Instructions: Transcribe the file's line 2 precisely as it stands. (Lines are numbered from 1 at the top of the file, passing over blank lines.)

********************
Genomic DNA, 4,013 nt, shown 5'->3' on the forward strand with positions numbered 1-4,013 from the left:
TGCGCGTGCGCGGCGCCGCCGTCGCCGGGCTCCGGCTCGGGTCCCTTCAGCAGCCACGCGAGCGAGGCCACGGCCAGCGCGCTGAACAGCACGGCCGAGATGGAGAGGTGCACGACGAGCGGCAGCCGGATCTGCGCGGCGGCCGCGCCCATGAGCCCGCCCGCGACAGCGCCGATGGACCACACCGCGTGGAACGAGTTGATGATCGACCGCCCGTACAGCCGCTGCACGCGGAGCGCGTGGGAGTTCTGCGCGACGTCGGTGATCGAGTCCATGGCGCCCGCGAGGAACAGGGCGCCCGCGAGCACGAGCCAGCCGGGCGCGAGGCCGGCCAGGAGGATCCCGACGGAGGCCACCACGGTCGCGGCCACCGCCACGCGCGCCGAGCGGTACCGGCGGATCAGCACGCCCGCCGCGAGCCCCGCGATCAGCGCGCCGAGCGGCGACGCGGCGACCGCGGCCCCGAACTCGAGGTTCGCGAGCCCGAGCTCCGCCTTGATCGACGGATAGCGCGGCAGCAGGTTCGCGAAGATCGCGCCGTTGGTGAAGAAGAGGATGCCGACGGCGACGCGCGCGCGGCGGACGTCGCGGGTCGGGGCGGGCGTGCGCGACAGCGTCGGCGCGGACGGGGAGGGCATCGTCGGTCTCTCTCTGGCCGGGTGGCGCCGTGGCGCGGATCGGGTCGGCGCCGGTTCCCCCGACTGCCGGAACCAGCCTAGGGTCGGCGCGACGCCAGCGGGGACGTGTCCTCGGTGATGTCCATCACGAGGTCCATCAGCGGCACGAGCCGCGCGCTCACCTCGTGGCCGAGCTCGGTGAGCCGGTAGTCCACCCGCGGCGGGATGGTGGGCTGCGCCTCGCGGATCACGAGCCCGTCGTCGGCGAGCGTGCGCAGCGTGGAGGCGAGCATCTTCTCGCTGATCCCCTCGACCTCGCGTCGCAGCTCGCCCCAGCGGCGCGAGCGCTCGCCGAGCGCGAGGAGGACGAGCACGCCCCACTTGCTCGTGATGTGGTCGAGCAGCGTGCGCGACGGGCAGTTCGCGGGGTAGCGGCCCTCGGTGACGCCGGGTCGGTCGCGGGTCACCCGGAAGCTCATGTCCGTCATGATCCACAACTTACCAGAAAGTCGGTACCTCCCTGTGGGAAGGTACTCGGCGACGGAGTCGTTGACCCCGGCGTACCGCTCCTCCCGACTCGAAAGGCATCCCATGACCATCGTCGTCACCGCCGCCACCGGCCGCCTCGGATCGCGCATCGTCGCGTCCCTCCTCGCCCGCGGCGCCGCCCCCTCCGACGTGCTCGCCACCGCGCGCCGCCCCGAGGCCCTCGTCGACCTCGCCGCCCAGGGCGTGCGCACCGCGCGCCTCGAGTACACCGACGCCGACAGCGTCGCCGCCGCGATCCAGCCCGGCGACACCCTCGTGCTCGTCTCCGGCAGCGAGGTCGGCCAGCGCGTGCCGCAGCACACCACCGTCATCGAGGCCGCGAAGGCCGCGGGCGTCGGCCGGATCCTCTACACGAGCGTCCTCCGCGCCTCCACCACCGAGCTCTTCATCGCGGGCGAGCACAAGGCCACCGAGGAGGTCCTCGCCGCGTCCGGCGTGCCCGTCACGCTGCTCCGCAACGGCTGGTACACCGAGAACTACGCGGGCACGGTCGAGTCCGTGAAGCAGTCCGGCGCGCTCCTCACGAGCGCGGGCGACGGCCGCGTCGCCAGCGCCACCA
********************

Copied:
TGCGCGTGCGCGGCGCCGCCGTCGCCGGGCTCCGGCTCGGGTCCCTTCAGCAGCCACGCGAGCGAGGCCACGGCCAGCGCGCTGAACAGCACGGCCGAGATGGAGAGGTGCACGACGAGCGGCAGCCGGATCTGCGCGGCGGCCGCGCCCATGAGCCCGCCCGCGACAGCGCCGATGGACCACACCGCGTGGAACGAGTTGATGATCGACCGCCCGTACAGCCGCTGCACGCGGAGCGCGTGGGAGTTCTGCGCGACGTCGGTGATCGAGTCCATGGCGCCCGCGAGGAACAGGGCGCCCGCGAGCACGAGCCAGCCGGGCGCGAGGCCGGCCAGGAGGATCCCGACGGAGGCCACCACGGTCGCGGCCACCGCCACGCGCGCCGAGCGGTACCGGCGGATCAGCACGCCCGCCGCGAGCCCCGCGATCAGCGCGCCGAGCGGCGACGCGGCGACCGCGGCCCCGAACTCGAGGTTCGCGAGCCCGAGCTCCGCCTTGATCGACGGATAGCGCGGCAGCAGGTTCGCGAAGATCGCGCCGTTGGTGAAGAAGAGGATGCCGACGGCGACGCGCGCGCGGCGGACGTCGCGGGTCGGGGCGGGCGTGCGCGACAGCGTCGGCGCGGACGGGGAGGGCATCGTCGGTCTCTCTCTGGCCGGGTGGCGCCGTGGCGCGGATCGGGTCGGCGCCGGTTCCCCCGACTGCCGGAACCAGCCTAGGGTCGGCGCGACGCCAGCGGGGACGTGTCCTCGGTGATGTCCATCACGAGGTCCATCAGCGGCACGAGCCGCGCGCTCACCTCGTGGCCGAGCTCGGTGAGCCGGTAGTCCACCCGCGGCGGGATGGTGGGCTGCGCCTCGCGGATCACGAGCCCGTCGTCGGCGAGCGTGCGCAGCGTGGAGGCGAGCATCTTCTCGCTGATCCCCTCGACCTCGCGTCGCAGCTCGCCCCAGCGGCGCGAGCGCTCGCCGAGCGCGAGGAGGACGAGCACGCCCCACTTGCTCGTGATGTGGTCGAGCAGCGTGCGCGACGGGCAGTTCGCGGGGTAGCGGCCCTCGGTGACGCCGGGTCGGTCGCGGGTCACCCGGAAGCTCATGTCCGTCATGATCCACAACTTACCAGAAAGTCGGTACCTCCCTGTGGGAAGGTACTCGGCGACGGAGTCGTTGACCCCGGCGTACCGCTCCTCCCGACTCGAAAGGCATCCCATGACCATCGTCGTCACCGCCGCCACCGGCCGCCTCGGATCGCGCATCGTCGCGTCCCTCCTCGCCCGCGGCGCCGCCCCCTCCGACGTGCTCGCCACCGCGCGCCGCCCCGAGGCCCTCGTCGACCTCGCCGCCCAGGGCGTGCGCACCGCGCGCCTCGAGTACACCGACGCCGACAGCGTCGCCGCCGCGATCCAGCCCGGCGACACCCTCGTGCTCGTCTCCGGCAGCGAGGTCGGCCAGCGCGTGCCGCAGCACACCACCGTCATCGAGGCCGCGAAGGCCGCGGGCGTCGGCCGGATCCTCTACACGAGCGTCCTCCGCGCCTCCACCACCGAGCTCTTCATCGCGGGCGAGCACAAGGCCACCGAGGAGGTCCTCGCCGCGTCCGGCGTGCCCGTCACGCTGCTCCGCAACGGCTGGTACACCGAGAACTACGCGGGCACGGTCGAGTCCGTGAAGCAGTCCGGCGCGCTCCTCACGAGCGCGGGCGACGGCCGCGTCGCCAGCGCCACCA